• Has a 75% (that's right) market share of in-force cancer insurance, its core business.
  • Is the number one insurer in Japan by number of policies issued.
  • Has bought back shares nearly every year for a decade.
  • Has a portfolio exclusively filled with bonds...no real estate or equities.
  • Earns money in Yen, a currency whose value is forced up by perpetual trade surpluses, positive capital inflows, and a net-saver electorate.
  • Reports its earnings in dollars, whose value is likely to fall, as it is a net debtor nation with intractable trade, current account and government deficits.
  • Can use windfall profits from Japan to underprice its competitors in the US.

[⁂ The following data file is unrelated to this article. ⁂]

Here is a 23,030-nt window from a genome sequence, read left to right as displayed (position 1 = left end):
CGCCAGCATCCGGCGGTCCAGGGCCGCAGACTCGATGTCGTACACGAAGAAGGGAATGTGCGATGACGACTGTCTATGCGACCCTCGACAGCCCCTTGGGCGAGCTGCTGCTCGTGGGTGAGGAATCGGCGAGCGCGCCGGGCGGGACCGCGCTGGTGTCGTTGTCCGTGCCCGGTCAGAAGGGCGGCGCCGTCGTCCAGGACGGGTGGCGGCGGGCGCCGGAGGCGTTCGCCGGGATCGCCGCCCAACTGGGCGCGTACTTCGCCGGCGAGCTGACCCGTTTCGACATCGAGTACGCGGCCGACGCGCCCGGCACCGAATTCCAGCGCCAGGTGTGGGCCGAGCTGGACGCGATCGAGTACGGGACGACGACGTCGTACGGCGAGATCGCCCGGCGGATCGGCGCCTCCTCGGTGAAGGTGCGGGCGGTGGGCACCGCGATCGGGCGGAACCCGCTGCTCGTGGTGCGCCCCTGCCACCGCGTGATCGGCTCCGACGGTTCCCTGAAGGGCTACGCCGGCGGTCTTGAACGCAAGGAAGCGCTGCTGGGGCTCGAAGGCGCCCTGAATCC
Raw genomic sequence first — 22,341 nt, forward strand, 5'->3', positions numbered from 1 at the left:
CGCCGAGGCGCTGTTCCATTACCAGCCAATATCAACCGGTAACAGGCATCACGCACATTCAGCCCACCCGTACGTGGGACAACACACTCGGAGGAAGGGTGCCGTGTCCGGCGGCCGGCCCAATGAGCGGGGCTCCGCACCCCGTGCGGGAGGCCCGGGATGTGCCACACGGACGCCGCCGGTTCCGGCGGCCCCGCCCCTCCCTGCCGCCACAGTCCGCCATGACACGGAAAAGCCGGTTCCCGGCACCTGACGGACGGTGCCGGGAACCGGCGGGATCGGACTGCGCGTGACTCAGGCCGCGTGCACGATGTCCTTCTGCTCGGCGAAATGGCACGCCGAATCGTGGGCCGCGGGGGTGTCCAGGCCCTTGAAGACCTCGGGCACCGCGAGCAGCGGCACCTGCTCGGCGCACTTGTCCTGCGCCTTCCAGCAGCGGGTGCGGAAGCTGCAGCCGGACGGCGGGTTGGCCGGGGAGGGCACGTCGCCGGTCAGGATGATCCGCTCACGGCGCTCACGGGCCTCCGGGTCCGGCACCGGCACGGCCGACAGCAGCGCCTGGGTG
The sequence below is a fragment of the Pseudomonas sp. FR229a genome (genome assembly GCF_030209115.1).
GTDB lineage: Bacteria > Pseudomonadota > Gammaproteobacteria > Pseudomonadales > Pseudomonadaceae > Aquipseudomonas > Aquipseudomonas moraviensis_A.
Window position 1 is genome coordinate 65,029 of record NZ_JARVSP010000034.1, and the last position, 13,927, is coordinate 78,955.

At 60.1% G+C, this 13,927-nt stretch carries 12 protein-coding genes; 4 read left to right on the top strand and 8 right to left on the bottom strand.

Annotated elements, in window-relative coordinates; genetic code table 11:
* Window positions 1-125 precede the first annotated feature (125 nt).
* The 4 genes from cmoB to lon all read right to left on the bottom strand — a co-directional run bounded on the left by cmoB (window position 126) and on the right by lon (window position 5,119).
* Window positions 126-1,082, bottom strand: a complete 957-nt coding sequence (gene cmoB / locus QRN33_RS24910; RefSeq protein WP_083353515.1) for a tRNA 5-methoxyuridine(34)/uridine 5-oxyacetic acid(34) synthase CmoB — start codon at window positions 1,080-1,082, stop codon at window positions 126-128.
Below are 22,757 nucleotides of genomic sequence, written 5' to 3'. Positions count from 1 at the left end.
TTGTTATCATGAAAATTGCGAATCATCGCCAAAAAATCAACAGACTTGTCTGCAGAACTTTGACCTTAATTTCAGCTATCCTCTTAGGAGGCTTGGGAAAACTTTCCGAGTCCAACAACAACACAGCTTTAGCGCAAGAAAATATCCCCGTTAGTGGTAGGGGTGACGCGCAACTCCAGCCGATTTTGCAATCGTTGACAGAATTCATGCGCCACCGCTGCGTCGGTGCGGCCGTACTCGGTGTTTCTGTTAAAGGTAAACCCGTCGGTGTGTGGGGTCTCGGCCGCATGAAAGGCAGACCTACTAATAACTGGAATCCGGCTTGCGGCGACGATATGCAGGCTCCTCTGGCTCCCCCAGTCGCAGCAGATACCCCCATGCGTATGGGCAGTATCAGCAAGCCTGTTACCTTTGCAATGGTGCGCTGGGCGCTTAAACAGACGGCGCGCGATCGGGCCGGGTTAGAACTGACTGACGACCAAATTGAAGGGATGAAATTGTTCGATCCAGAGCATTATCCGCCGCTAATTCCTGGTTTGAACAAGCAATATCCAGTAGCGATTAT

• Has a grandfathered and cozy relationship with regulators in Japan, who are not likely to change much, considering the annual collapse of the Japanese cabinet and 'twisted' Diet.
  • Prices its policies in an old-school cartel-type system, long gone in the States
  • Has only one set of insurance regulators to worry about in Japan, instead of 50 in the U.S.
  • Stands to gain policy holders as Japan's indebted government trims coverage under its National Health Insurance.
  • Has no inflation risk in its policies, as they are defined payout policies and shift all inflation risk to the policy holders. (I love this one, personally)
  • Has evolved one of the most highly recognized trademarks in Japan, the maneki-neko duck.
  • Holds over 30% of its portfolio in Japan Gov't Bonds, which it must in order to match its liabilities, the yield on which is likely to rise in the future.
  • Operates in a short-tail environment with little re-insurance makes it far more likely that the company is pricing its policies right and reserving adequately.